05:21pm Monday 11 December 2017

Unique collaboration gives rural hospitals affordable access to patient simulators

The partnership, called the Shared Patient Simulation Project, is a collaboration between the University of Nebraska Medical Center, The Nebraska Medical Center, Prairie Health Ventures (PHV) and Mid-America Hospital Alliance (MAHA).

The project supports hospital requirements for ensuring quality care and patient safety and will reduce hospital training costs by making the training available on site. Currently, rural hospitals have to pay to send health professionals for training.

PHV, a health care group purchasing alliance of 48 hospitals in Nebraska and western Iowa, purchased a state-of-the-art high-fidelity human patient simulator. The simulator, which will rotate among hospitals, provides the most realistic training and evaluation for most emergency and routine patient situations.

It also enables health professionals to practice and gain proficiency in skills before performing them on patients.

Among the simulator’s many programmed capabilities — it can talk, sweat, bleed, cry, convulse, be resuscitated, intubated and catheterized. It responds to drug treatment, reacts to medication, and can have a heart attack.

“Our rural hospital members were telling us they wanted the equipment but couldn’t afford it,” said Dave Christensen, CEO of PHV of Lincoln. “This is a natural extension of what we do for our members, so we put together this model that allows participants to share the cost.”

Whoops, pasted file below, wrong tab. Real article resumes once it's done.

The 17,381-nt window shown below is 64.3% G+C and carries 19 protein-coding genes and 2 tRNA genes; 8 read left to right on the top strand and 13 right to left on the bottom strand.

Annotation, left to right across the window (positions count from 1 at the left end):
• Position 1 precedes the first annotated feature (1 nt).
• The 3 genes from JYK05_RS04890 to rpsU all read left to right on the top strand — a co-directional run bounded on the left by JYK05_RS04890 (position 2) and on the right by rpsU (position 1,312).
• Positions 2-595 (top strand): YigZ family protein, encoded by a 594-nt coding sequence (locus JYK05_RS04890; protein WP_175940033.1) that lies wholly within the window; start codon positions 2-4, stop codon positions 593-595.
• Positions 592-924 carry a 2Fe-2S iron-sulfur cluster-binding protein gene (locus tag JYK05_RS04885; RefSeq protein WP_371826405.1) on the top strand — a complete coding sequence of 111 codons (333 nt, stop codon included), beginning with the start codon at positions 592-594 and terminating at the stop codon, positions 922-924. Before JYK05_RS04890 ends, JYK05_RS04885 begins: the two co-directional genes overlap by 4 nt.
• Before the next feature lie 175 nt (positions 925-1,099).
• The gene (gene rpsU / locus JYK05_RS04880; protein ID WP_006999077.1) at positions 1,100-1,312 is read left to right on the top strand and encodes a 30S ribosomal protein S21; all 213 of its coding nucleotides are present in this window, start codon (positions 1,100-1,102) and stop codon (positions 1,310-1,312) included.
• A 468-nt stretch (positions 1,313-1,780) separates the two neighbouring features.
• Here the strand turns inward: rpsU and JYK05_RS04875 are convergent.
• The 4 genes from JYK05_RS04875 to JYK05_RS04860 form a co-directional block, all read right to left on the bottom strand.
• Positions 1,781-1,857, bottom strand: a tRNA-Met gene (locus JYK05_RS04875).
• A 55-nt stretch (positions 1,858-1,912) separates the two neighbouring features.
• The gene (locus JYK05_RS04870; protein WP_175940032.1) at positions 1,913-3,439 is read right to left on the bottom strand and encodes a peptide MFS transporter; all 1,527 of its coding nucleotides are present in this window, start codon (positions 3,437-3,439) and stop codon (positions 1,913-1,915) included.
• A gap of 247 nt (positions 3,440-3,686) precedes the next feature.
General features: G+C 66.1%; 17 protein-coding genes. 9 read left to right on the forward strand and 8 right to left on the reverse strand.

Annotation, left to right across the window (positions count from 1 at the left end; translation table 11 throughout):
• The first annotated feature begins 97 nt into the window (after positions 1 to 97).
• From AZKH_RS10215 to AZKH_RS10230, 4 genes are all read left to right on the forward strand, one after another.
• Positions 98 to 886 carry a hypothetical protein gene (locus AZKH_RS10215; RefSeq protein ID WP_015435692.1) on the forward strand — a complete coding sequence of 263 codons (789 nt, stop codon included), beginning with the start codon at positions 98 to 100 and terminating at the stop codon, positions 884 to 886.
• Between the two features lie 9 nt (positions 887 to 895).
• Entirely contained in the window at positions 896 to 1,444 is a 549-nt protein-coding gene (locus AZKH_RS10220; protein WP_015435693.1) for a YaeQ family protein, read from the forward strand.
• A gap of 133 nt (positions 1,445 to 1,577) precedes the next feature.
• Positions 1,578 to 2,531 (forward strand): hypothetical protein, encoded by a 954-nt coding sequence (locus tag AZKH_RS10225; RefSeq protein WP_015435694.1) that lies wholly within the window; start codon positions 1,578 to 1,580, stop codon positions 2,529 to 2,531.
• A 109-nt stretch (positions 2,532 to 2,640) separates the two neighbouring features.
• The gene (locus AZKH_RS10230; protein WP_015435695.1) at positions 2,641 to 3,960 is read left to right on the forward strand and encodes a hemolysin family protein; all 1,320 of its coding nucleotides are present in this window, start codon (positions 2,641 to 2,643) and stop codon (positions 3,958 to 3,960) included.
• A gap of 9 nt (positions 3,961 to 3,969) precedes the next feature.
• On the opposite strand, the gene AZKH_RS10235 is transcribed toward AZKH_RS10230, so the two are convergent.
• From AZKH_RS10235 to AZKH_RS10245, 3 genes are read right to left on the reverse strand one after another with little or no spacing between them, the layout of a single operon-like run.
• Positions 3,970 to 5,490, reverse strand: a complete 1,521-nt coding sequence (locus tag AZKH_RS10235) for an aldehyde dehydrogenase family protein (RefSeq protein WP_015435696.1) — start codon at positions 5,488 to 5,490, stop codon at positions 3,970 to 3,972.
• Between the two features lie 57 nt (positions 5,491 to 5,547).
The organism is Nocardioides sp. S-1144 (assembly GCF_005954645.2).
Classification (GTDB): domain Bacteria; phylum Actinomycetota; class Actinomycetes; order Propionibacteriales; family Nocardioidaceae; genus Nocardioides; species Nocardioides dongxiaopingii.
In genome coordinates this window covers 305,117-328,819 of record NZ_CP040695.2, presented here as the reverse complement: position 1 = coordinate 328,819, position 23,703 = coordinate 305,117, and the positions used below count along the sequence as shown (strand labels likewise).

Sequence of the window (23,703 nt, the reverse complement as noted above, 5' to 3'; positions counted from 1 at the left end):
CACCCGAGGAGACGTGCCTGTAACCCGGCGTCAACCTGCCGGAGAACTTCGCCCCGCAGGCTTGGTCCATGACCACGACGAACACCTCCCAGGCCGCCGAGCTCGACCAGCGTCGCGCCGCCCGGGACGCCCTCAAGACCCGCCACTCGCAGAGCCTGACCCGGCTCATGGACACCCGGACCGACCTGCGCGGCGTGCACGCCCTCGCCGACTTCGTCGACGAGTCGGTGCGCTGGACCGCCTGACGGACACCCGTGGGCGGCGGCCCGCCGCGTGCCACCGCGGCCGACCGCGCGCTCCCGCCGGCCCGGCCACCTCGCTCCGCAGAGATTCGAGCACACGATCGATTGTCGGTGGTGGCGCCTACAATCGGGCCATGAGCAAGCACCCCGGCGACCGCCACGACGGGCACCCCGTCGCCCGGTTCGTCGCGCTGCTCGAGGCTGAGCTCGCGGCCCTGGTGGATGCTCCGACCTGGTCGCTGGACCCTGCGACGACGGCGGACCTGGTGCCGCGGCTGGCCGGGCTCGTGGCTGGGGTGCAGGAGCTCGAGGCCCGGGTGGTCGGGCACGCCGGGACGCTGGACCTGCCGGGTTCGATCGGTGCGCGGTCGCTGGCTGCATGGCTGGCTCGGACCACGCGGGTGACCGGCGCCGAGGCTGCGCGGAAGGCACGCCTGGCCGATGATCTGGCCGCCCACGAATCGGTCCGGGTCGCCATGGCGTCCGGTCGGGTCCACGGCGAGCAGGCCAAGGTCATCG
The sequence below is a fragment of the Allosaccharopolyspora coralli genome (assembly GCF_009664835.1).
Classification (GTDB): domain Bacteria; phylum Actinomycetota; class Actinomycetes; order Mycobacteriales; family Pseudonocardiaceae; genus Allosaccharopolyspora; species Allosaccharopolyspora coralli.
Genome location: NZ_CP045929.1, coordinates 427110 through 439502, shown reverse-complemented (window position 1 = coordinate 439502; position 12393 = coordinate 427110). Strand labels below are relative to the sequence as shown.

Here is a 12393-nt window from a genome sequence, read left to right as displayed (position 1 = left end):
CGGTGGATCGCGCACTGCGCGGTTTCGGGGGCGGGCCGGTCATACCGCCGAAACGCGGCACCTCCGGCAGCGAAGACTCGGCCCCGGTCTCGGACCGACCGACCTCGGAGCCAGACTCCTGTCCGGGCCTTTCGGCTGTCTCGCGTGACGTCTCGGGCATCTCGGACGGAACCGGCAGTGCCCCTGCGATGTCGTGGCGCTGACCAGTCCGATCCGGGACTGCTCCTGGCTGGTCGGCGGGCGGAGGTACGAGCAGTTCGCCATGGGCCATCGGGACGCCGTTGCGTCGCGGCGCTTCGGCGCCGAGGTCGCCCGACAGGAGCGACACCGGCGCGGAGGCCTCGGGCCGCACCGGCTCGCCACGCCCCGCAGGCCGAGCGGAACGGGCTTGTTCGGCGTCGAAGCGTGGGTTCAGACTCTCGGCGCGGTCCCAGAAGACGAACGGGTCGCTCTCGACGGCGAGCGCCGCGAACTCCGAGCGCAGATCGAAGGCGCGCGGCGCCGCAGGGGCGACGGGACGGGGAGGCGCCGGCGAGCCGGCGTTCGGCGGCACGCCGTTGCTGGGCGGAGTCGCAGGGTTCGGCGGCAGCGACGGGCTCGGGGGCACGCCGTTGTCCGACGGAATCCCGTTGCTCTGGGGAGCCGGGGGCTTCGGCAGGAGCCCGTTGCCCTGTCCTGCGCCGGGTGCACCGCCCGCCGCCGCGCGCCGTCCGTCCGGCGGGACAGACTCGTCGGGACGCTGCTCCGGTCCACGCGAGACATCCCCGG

Bud Tice, a MAHA member and administrator of physician relations at The Nebraska Medical Center, said MAHA and PHV joined forces to offer the simulator training to their members. MAHA is an organization of hospital CEOs sponsored by The Nebraska Medical Center, UNMC’s hospital partner.

“Our colleagues in community hospitals will have the opportunity to practice simulation exercises with state-of-the-art equipment in their own hospital, thus decreasing the need for many health care providers to travel long distances,” Tice said. “It also can be used to train emergency responders.”

Tice facilitated discussions with UNMC to provide the simulator training. UNMC, which will house the simulator in Omaha, will provide eight hours of training to those trainers identified by hospitals. Once trained, the trainers can have the simulator transported to their hospital to train others.

While the equipment is on rotation in hospitals, UNMC will provide backup technical support via Skype.

Patti Carstens, program director of the clinical simulation laboratory at the UNMC College of Medicine, will conduct the training. “There’s a big demand for this type of training — not only for teaching and refining skills, but also to ensure competency in certain tasks,” Carstens said.

About 50 hospitals already have indicated an interest in the training. In July, the first training session will be held at UNMC.

Participating hospitals will pay equipment usage fees to PHV. Meals and lodging will provided by The Nebraska Medical Center. Though initially only members of PHV and MAHA will participate in the project, there are plans to expand access to the training to other hospitals.

Photo cutline:

To watch health professionals practicing resuscitating on a patient simulator, go to:

To see the patient simulator that will be used for the Shared Patient Simulation Project, and hear UNMC’s Patti Carstens talk about it, go to:

 

UNMC’s Patti Carstens shows the patient simulator “Bud” that will be used for the Shared Patient Simulation Project. http://www.unmc.edu/media/publicaffairs/press/patty_and_bud.jpg


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